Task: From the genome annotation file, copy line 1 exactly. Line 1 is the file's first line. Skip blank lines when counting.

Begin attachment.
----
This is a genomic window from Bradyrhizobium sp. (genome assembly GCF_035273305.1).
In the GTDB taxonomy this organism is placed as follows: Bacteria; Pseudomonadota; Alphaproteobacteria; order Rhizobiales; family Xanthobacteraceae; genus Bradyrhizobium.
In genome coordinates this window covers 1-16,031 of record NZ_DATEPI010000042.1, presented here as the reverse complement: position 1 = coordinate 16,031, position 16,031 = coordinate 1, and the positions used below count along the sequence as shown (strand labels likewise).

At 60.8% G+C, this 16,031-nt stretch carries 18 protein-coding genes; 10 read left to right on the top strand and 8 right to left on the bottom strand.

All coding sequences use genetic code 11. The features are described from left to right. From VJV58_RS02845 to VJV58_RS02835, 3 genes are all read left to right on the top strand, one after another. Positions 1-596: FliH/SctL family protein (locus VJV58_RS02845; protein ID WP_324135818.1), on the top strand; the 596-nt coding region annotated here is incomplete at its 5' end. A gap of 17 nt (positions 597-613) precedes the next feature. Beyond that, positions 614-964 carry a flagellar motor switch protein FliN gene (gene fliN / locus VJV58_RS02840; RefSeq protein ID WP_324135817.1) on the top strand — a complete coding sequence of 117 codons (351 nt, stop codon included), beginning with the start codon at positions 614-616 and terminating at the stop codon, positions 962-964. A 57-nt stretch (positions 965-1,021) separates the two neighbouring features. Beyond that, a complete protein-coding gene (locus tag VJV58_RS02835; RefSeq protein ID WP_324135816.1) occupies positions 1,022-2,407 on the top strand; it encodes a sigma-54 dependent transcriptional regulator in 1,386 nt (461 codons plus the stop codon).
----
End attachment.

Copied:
This is a genomic window from Bradyrhizobium sp. (genome assembly GCF_035273305.1).